Half or more of the US population is sensitive to one or more allergens

October 5, 2005

More than 50% of the population of the United States suffers from an allergy, according to the findings of a study conducted by the National Institute of Environmental Health Sciences (NIEHS) and the National Institute of Allergy and Infectious Diseases.

More than 50% of the population of the United States suffers from an allergy, according to the findings of a study conducted by the National Institute of Environmental Health Sciences (NIEHS) and the National Institute of Allergy and Infectious Diseases.

Those findings, published in the August issue of the Journal of Allergy and Clinical Immunology, show that 54.3% of people between 6 and 59 years of age have a positive skin test response to at least one of 10 allergens tested. Approximately 25% of the population tested positive for dust mite, rye, ragweed, and cockroach. The least common allergy? Peanuts (9%).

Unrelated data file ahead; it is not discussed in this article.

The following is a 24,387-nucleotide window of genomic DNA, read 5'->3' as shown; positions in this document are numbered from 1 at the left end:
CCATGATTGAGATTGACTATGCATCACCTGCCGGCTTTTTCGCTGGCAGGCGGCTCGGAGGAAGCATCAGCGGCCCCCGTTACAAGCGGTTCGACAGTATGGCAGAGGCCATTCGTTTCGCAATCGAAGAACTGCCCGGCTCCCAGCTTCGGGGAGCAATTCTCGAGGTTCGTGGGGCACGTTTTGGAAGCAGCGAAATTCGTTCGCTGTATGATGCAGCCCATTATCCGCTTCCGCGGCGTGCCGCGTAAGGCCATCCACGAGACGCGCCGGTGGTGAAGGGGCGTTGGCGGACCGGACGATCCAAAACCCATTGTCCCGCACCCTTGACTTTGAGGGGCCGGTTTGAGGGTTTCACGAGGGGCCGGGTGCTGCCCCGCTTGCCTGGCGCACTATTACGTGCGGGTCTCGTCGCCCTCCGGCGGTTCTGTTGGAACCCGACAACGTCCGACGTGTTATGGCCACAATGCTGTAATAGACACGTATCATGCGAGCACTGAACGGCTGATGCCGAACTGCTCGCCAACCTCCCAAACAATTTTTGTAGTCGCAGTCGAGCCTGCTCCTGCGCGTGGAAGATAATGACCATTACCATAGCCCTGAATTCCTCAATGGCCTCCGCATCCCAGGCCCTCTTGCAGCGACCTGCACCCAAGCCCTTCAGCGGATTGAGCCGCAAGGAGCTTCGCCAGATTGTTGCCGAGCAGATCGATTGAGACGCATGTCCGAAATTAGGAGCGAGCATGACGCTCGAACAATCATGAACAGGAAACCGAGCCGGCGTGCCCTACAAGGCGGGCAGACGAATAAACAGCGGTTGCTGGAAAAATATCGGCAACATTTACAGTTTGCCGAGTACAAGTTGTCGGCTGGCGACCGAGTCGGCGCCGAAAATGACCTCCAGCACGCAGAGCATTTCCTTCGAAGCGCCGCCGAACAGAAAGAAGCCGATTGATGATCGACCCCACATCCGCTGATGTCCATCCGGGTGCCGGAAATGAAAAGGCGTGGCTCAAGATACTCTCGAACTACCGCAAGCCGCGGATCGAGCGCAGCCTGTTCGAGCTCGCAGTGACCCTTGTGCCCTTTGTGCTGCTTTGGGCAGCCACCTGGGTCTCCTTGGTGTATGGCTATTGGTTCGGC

The 10 allergens tested included dust mite, perennial rye, short ragweed, German cockroach, cat, Bermuda grass, Russian thistle, white oak, the mold Alternia alternata, and peanut.

"Much research is needed for us to understand the complex relationships between exposures to allergens, the development of allergic sensitization, and the onset and exacerbation of allergic diseases such as asthma," said Darryl C. Zeldin, MD, senior author of the paper.